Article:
CALIFORNIA LEMON LAW ALERT- Appellate Court Reverses Kia Motors

In a recent decision the California Appellate Court overturned a Motion for Summary Judgment that was granted in favor of auto manufacturer Kia Motors. The clients in this matter purchased a new Kia Sedona, and while under warranty took the SUV in for repairs. Kia stated the clients had to pay to have the vehicle repaired. The clients did not have the monies, so simply left the car at the dealership until it was eventually repossessed.

These consumers filed suit against Kia Motors for breach of express and implied warranties under the California Song Beverly Consumer Warranty Act, more commonly known as California’s Lemon Law. Kia responded to this matter by filing a motion for summary judgment, stating that these consumers could not sue under this statute as they were no longer in possession of the vehicle, and therefore could not have the vehicle repurchased or replaced.

The trial court agreed with the manufacturer, forcing these consumers to appeal. Luckily the Appellate Court is smarter and better equipped to handle these matters, and reversed the decision, holding that the Song-Beverly Act does NOT require that the consumer maintain possession of the vehicle in order to seek restitution or replacement.

“….nowhere does the Act provide that the consumer must own or possess the vehicle at all   times in order to avail himself or herself of the remedies. All the Act requires of the buyer is that the buyer “deliver [the] nonconforming goods to the manufacturer’s service and repair facility” for the purpose of allowing the manufacturer a reasonable number of attempts to cure the problem.  (Citations omitted)” Id. at 7.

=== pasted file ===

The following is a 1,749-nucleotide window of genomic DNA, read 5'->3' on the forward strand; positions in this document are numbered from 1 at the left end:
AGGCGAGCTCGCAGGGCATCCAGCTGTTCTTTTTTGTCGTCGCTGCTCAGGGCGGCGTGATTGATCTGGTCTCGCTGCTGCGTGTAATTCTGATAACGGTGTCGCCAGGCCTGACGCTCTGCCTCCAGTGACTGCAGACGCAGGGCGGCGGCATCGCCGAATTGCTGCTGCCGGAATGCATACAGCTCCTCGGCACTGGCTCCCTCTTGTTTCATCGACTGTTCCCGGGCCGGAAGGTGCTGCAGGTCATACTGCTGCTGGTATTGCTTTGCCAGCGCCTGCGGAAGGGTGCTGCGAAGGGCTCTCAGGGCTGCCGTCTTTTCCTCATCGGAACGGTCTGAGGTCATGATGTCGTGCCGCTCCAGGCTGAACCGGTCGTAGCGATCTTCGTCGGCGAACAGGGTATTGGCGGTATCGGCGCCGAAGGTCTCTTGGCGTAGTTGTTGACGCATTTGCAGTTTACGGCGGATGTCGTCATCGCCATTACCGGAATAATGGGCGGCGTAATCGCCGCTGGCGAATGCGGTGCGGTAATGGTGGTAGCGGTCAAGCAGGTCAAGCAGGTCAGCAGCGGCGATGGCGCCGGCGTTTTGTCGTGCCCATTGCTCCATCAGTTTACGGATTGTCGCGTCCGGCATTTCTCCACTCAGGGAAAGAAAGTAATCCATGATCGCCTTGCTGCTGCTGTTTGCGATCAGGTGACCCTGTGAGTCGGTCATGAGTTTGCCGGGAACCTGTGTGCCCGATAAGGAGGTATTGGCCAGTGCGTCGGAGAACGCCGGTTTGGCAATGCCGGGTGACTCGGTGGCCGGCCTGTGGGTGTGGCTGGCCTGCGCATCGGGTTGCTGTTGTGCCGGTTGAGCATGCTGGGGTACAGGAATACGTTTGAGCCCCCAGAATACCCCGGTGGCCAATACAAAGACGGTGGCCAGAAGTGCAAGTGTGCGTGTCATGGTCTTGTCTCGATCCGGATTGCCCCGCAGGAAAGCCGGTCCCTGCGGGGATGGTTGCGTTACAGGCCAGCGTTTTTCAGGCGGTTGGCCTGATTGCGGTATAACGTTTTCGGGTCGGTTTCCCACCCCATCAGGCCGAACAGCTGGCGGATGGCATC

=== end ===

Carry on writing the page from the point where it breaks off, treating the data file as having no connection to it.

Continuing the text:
Further, the appellate court held that the principles of rescission and revocation of acceptance under the Uniform Commercial Code are NOT applicable;

“Under common law and the Uniform Commercial Code, a party seeking to rescind a contract must generally return any consideration received.  Pursuant to Civil Code section 1691, subdivision (b), a rescinding party must “[r]estore….everything of value which he received … under the contract….” Under the Uniform Commercial Code section 2604 and 2608, where a buyer revokes acceptance of the goods, “the buyer may store the rejected goods for the seller’s account or reship them to him or sell them for the seller’s account….” (Citation)”. Defendant argues that these principles also apply to the restitution remedy under the Act. We disagree.” Id. at 13

Following Jiagbogu vs. Merceds-Benz USA (2004) 118 Cal. App. 4th 1235, the appellate court holds that the common law and/or Uniform Commercial Code provisions cannot be inserted into the Song-Beverly Act.

Based on the above-ruling there is now full relief for consumers who have purchased a lemon, but due to financial difficulties have either had the vehicle repossessed or had to get rid of it. Prior to this ruling a client would have simply had to accept a nominal cash settlement. This consumer friendly ruling most definitely extends the rights of consumers in lemon law cases.